While theoretical debates about the role of digital scholarship in the humanities abound, comprehensive empirical studies are relatively rare. In her talk, Smiljana Antonijević discussed findings of an ethnographic study of 250 scholars described in the presenter’s book “Amongst Digital Humanists: An Ethnographic Study of Digital Knowledge Production." She looked at how scholars across disciplines engage with digital technologies in their research workflows. In a bricolage manner, humanists construct their digital workflows from a diverse range of tools and methods suited to their preferences and needs, engaging with digital technologies in an unscripted and highly personal way that corresponds to their style of thinking and working, to their intimate epistemology. The “unruly” approach of bricolage may be outside the boundary of most DH theory yet, as Antonijević showed, it is important for both DH theory and practice to recognize and engage with this variety of voices and non-canonical technology uses, in order to pave the way for the pluralistic future of digital knowledge production in the humanities.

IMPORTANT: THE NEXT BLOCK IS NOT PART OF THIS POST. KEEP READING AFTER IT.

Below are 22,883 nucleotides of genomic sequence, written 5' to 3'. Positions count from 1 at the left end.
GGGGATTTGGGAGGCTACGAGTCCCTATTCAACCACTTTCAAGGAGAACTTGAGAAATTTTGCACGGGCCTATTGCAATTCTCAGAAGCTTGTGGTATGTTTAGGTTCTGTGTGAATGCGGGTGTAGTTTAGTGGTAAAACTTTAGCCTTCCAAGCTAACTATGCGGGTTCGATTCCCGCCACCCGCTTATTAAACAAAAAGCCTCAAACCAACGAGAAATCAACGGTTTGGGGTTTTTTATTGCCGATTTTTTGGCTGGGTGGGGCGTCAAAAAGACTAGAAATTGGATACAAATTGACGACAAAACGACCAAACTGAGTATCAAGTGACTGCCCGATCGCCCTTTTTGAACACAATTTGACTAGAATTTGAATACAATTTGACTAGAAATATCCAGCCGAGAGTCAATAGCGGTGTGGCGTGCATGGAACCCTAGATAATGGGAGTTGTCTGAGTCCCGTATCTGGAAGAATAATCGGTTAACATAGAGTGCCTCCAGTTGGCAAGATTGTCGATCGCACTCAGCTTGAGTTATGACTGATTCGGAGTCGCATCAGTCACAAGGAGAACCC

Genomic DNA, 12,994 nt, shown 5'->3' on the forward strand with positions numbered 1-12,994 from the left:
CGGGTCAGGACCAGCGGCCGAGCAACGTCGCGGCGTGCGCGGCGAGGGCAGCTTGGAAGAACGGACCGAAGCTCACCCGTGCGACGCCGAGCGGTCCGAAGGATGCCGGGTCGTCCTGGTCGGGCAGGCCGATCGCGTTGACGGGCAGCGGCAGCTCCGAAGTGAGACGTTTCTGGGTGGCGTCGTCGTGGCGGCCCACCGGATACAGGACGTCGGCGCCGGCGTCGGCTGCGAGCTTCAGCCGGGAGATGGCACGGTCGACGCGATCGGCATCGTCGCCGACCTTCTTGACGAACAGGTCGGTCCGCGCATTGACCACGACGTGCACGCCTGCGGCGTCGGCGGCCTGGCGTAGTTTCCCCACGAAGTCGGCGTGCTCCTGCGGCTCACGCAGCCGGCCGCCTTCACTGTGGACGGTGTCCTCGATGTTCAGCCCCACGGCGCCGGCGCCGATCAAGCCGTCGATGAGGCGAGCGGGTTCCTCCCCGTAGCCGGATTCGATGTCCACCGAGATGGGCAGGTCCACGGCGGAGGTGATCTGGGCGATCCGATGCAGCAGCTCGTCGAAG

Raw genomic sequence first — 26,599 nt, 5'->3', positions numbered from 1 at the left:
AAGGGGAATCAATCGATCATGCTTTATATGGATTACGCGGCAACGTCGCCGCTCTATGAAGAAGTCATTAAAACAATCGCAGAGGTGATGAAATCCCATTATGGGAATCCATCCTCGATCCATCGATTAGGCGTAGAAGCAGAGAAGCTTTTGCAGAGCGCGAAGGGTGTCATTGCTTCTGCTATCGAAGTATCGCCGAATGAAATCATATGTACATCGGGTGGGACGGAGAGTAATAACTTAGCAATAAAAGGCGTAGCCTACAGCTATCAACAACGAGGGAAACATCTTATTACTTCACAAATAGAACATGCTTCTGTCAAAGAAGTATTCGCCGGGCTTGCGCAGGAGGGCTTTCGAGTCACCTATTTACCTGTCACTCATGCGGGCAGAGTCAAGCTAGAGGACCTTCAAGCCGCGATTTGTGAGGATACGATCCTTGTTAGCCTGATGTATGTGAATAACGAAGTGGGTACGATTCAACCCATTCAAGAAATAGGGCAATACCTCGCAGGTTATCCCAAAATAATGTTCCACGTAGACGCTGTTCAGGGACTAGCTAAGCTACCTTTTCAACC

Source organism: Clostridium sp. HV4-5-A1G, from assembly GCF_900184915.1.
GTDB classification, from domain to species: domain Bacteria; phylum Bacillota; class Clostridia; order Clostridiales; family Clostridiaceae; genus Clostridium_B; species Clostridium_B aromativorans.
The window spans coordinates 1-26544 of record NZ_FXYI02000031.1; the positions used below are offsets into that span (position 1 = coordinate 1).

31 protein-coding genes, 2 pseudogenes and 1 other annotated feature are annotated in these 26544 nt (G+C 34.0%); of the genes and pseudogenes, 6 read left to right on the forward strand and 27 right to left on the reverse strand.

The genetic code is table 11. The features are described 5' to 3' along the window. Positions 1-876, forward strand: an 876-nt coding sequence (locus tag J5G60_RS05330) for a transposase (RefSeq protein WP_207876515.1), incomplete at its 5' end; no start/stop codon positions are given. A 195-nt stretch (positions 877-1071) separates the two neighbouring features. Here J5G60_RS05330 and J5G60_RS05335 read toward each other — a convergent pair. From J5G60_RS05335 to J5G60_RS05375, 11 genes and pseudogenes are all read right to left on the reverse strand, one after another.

Recording of the conference
In this online video interview, Smiljana Antonijević discusses her background in Communication/New Media Studies and Anthropology and how she came to be interested in Digital Humanities. She then talks about her interest in the question of how scholars engage with digital technologies in their research workflows and the ethnographic work she did to uncover these. Finally, she also discusses how the insights gained could be translated into tool development and how her work related to where the digital humanities are currently headed.
Dr. Smiljana Antonijević explores the intersection of communication, culture, and technology through research and teaching in the USA and Europe. She is the author of Amongst Digital Humanists: An Ethnographic Study of Digital Knowledge Production (2015), while her other recent publications focus on ethnography of DH coding (2020), data ethnography (2019), Internet and trust (2019), humanists’ digital workflows (2018), and others. In addition to academic work, Smiljana is engaged in applied research in Silicon Valley, focusing on artificial intelligence, intelligent automation, and digital security.